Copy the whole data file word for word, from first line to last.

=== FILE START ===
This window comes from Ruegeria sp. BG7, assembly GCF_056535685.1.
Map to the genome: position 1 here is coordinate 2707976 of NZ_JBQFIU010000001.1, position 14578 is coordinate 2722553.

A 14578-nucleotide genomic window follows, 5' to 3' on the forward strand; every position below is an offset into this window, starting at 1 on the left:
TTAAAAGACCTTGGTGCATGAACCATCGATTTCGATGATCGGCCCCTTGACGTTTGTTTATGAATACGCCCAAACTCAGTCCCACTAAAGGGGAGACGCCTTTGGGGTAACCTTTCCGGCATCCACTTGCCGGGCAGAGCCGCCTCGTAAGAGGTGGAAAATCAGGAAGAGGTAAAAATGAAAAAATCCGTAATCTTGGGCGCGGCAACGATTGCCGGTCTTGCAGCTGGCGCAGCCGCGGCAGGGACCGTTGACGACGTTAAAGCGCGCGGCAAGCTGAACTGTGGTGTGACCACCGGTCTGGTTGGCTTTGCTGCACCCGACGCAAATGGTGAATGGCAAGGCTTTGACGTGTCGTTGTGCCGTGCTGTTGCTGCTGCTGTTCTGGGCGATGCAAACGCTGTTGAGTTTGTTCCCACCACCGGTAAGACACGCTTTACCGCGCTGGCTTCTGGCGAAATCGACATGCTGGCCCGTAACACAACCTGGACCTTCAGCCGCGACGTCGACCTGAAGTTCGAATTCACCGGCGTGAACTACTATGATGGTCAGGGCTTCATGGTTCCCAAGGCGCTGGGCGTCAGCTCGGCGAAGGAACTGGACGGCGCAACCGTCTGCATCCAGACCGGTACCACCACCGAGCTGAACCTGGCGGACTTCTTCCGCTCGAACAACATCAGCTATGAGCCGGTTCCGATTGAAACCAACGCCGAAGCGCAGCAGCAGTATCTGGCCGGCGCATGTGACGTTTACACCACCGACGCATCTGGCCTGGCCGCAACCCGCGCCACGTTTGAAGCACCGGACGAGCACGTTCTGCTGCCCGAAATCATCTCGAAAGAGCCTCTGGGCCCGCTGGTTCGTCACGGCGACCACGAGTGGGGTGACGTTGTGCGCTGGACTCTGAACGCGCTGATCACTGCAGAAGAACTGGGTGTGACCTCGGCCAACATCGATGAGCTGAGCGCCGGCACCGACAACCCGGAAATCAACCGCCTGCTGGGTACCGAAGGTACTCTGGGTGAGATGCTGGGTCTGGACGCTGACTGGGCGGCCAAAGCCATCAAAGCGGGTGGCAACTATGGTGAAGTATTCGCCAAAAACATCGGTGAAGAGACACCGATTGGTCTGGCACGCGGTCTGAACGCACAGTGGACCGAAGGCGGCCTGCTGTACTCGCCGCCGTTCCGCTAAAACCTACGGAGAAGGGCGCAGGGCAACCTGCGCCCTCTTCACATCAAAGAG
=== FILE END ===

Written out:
This window comes from Ruegeria sp. BG7, assembly GCF_056535685.1.
Map to the genome: position 1 here is coordinate 2707976 of NZ_JBQFIU010000001.1, position 14578 is coordinate 2722553.

A 14578-nucleotide genomic window follows, 5' to 3' on the forward strand; every position below is an offset into this window, starting at 1 on the left:
TTAAAAGACCTTGGTGCATGAACCATCGATTTCGATGATCGGCCCCTTGACGTTTGTTTATGAATACGCCCAAACTCAGTCCCACTAAAGGGGAGACGCCTTTGGGGTAACCTTTCCGGCATCCACTTGCCGGGCAGAGCCGCCTCGTAAGAGGTGGAAAATCAGGAAGAGGTAAAAATGAAAAAATCCGTAATCTTGGGCGCGGCAACGATTGCCGGTCTTGCAGCTGGCGCAGCCGCGGCAGGGACCGTTGACGACGTTAAAGCGCGCGGCAAGCTGAACTGTGGTGTGACCACCGGTCTGGTTGGCTTTGCTGCACCCGACGCAAATGGTGAATGGCAAGGCTTTGACGTGTCGTTGTGCCGTGCTGTTGCTGCTGCTGTTCTGGGCGATGCAAACGCTGTTGAGTTTGTTCCCACCACCGGTAAGACACGCTTTACCGCGCTGGCTTCTGGCGAAATCGACATGCTGGCCCGTAACACAACCTGGACCTTCAGCCGCGACGTCGACCTGAAGTTCGAATTCACCGGCGTGAACTACTATGATGGTCAGGGCTTCATGGTTCCCAAGGCGCTGGGCGTCAGCTCGGCGAAGGAACTGGACGGCGCAACCGTCTGCATCCAGACCGGTACCACCACCGAGCTGAACCTGGCGGACTTCTTCCGCTCGAACAACATCAGCTATGAGCCGGTTCCGATTGAAACCAACGCCGAAGCGCAGCAGCAGTATCTGGCCGGCGCATGTGACGTTTACACCACCGACGCATCTGGCCTGGCCGCAACCCGCGCCACGTTTGAAGCACCGGACGAGCACGTTCTGCTGCCCGAAATCATCTCGAAAGAGCCTCTGGGCCCGCTGGTTCGTCACGGCGACCACGAGTGGGGTGACGTTGTGCGCTGGACTCTGAACGCGCTGATCACTGCAGAAGAACTGGGTGTGACCTCGGCCAACATCGATGAGCTGAGCGCCGGCACCGACAACCCGGAAATCAACCGCCTGCTGGGTACCGAAGGTACTCTGGGTGAGATGCTGGGTCTGGACGCTGACTGGGCGGCCAAAGCCATCAAAGCGGGTGGCAACTATGGTGAAGTATTCGCCAAAAACATCGGTGAAGAGACACCGATTGGTCTGGCACGCGGTCTGAACGCACAGTGGACCGAAGGCGGCCTGCTGTACTCGCCGCCGTTCCGCTAAAACCTACGGAGAAGGGCGCAGGGCAACCTGCGCCCTCTTCACATCAAAGAG